LONDON, June 20 (Reuters) - Iraqi Kurdistan looked set to unload its first cargo of disputed crude oil in Israel from its new pipeline after weeks of seeking an outlet as Iraq’s central government has threatened legal action against any buyer.
The SCF Altai tanker was anchored near Israel’s Ashkelon port early on Friday morning, ship tracking and industry sources said. The tanker is expected to dock early on Saturday, local sources said.
Securing the first sale of oil from its independent pipeline to the Turkish port of Ceyhan is crucial for the Kurdish Regional Government as it seeks greater financial independence from war-torn Iraq.
But the new export route to Turkey, built to bypass Baghdad’s federal pipeline system, has created a bitter dispute over oil sale rights between the central government and the Kurdish Regional Government (KRG).
The first tanker of its pipeline oil is still homeless after loading in May. After a false start sailing to the United States, the United Leadership tanker turned back towards Morocco, where it is anchored after local authorities refused to let it discharge for the Mohammedia refinery.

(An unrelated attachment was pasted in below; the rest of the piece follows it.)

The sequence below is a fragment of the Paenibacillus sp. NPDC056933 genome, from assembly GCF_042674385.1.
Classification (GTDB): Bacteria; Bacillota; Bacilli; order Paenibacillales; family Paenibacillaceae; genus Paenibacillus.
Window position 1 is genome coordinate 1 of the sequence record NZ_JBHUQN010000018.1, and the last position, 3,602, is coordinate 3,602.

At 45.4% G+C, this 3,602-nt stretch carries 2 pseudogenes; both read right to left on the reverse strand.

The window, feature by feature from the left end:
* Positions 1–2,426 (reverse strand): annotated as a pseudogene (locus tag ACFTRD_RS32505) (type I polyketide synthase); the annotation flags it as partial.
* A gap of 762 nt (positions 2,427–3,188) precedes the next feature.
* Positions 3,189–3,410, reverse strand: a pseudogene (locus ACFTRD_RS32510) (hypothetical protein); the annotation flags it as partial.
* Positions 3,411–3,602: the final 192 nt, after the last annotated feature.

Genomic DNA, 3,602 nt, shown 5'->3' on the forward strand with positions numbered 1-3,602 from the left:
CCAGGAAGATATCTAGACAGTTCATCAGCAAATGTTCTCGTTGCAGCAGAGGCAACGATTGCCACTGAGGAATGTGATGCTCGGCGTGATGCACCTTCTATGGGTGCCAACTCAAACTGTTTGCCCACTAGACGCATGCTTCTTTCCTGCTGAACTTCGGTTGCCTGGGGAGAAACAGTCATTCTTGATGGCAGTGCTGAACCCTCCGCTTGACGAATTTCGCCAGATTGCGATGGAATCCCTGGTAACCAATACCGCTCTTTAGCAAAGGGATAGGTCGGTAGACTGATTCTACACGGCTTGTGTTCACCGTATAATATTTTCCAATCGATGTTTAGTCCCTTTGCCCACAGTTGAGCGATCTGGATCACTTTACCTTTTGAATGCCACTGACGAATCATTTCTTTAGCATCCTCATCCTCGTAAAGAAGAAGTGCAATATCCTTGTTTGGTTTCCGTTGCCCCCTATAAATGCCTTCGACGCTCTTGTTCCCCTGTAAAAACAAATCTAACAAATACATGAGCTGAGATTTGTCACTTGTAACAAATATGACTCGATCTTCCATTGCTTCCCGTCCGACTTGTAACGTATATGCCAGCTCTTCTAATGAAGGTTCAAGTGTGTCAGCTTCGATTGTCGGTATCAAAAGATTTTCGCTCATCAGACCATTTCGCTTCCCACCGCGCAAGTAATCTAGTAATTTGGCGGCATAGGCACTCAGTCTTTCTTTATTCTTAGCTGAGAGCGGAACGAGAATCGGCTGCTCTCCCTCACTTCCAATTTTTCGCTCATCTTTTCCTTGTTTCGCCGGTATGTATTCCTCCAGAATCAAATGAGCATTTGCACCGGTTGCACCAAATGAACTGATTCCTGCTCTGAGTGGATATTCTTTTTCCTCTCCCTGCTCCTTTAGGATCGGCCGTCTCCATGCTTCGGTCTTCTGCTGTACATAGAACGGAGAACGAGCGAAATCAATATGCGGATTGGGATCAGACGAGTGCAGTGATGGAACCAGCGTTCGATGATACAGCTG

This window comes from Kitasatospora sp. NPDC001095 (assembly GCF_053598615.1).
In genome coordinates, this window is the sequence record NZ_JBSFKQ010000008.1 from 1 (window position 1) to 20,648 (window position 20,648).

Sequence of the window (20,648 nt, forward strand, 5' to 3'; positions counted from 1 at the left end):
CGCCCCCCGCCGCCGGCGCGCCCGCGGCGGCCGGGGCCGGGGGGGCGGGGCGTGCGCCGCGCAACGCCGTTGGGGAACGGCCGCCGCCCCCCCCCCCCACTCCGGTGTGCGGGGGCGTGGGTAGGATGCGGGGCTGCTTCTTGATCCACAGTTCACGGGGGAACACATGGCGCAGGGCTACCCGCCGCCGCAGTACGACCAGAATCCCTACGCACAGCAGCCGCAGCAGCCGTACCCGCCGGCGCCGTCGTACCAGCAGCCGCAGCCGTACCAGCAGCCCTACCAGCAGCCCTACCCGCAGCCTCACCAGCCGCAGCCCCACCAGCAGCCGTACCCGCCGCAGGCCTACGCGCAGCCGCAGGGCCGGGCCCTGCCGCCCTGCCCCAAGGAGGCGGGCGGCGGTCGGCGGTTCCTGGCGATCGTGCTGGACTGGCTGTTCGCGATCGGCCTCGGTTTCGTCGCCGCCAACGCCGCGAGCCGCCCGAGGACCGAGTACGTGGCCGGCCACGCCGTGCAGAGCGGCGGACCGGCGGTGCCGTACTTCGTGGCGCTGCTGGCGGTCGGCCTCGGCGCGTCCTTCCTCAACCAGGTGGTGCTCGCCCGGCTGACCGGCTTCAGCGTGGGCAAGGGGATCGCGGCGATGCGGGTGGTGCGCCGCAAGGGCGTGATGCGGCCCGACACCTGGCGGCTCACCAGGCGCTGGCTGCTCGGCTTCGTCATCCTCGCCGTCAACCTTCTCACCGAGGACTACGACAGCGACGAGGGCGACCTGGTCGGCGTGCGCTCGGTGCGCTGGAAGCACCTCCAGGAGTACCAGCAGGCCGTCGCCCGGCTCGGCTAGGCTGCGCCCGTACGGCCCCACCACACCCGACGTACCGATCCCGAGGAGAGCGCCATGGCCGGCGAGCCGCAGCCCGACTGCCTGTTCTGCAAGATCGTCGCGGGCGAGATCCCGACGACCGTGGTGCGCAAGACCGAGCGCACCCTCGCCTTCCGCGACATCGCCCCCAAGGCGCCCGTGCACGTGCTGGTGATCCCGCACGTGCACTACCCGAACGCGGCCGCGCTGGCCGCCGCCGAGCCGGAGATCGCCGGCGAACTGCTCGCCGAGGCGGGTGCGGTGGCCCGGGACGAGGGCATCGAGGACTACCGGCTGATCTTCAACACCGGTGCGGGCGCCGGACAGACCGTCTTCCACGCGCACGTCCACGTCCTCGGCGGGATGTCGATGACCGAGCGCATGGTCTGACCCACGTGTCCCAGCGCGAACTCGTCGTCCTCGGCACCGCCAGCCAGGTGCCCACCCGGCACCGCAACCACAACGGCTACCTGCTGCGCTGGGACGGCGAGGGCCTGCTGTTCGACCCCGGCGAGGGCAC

It was not clear whether the crude in the SCF Altai has been sold to a local refiner or was slated to discharge into storage, potentially for another destination.
“We do not comment on the origin of crude oil being imported by the private refineries in Israel,” an Israeli energy ministry spokeswoman said.
The SCF Altai did not arrive directly from Ceyhan.
The United Emblem was the second tanker to load crude at Ceyhan from the KRG pipeline at the start of last week. It then made a ship-to-ship transfer near Malta to the SCF Altai, local shipping and market sources said and ship tracking showed.
Israeli refineries have taken Kurdish crude oil before but in small volumes, which were shipped to Turkish ports by truck. Some oil has also been stored there.
The KRG began exporting a small volume of its Taq Taq crude grade by truck to Turkey in early 2013 and then added another grade Shaikan at the start of this year.
Israel has less to lose than other U.S. or European refiners, because it has no contract for Iraqi oil. Iraq participates in the boycott of Israel along with many other Arab states.
Italy has warned traders and refineries about the legal risks of importing the oil. Large companies with oilfield interests in southern Iraq have stayed clear, although a joint refining venture by Rosneft and BP used a cargo of trucked oil in May.
The KRG’s pipeline is currently pumping around 120,000 barrels per day to Ceyhan. The region’s natural resources minister is aiming to export 400,000 bpd by year-end. (Additional reporting by Steven Scheer in Jerusale, Amir Cohen in Ashkelon and Ron Bousso in London; editing by Jane Baird)